As it zoomed in on Saturn's moon Dione for a close flyby, the Cassini spacecraft captured a set of images of the icy moon which have been combined into a mosaic here to provide a stunningly detailed global view.
Five narrow angle frames comprise this view of the 'wispy terrain' on the anti-Saturn side of Dione. To the surprise of Cassini imaging scientists, the wispy terrain does not consist of thick ice deposits, but rather the bright ice cliffs created by tectonic fractures. The surface is also clearly very heavily cratered. The image scale is 0.9 kilometers (0.6 miles) per pixel; the phase angle is 34 degrees.
The Cassini-Huygens mission is a cooperative project of NASA, the European Space Agency and the Italian Space Agency. The Jet Propulsion Laboratory, a division of the California Institute of Technology in Pasadena, manages the mission for NASA's Science Mission Directorate, Washington, D.C. The Cassini orbiter and its two onboard cameras were designed, developed and assembled at JPL. The imaging team is based at the Space Science Institute, Boulder, Colo.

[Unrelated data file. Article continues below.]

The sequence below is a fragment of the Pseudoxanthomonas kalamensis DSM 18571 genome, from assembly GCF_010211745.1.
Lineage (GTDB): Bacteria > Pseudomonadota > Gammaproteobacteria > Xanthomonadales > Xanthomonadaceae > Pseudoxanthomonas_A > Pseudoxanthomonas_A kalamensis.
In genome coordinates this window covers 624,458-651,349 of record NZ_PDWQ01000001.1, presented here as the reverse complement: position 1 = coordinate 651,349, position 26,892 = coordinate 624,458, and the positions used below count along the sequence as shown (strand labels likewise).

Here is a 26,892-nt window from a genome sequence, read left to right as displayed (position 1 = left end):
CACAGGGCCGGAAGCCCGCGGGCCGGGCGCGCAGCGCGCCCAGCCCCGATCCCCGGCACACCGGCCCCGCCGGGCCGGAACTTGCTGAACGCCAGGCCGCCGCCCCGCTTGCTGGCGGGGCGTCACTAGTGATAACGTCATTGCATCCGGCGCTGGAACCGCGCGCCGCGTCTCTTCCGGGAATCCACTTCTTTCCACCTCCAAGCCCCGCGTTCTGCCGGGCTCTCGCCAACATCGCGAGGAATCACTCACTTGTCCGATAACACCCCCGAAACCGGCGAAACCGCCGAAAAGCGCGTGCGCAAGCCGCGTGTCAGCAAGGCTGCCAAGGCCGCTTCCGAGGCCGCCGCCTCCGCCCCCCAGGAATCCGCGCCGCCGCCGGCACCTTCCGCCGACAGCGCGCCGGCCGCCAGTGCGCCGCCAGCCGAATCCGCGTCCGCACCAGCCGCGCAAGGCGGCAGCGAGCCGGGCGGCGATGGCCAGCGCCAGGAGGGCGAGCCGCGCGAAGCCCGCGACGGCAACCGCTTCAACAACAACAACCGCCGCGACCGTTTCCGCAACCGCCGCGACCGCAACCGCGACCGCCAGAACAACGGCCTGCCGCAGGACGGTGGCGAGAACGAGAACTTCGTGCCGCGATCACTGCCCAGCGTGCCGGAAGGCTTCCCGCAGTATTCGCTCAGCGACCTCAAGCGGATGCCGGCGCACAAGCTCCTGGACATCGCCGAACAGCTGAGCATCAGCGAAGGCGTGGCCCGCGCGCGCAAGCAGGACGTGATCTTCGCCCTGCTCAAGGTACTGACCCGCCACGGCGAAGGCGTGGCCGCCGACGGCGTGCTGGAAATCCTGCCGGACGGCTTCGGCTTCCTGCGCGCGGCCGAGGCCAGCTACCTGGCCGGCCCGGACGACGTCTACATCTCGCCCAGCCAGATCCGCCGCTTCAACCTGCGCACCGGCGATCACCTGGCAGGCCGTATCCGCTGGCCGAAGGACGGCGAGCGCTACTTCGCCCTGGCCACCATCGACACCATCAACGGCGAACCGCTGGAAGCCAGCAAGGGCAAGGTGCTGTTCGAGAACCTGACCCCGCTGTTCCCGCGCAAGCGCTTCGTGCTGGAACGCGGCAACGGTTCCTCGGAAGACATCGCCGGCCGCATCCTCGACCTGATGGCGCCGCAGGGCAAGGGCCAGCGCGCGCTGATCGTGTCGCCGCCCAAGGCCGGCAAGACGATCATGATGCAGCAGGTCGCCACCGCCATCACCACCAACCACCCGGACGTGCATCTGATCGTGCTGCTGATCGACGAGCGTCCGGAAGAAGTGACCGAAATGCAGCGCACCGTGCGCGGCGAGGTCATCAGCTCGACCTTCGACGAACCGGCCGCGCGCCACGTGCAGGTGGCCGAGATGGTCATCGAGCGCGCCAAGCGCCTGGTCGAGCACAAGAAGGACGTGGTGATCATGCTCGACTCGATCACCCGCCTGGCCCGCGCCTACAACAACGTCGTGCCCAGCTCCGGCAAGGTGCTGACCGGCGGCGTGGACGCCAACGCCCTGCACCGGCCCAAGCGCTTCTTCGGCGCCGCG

For more information, about the Cassini-Huygens mission visit, http://saturn.jpl.nasa.gov and the Cassini imaging team home page, http://ciclops.org.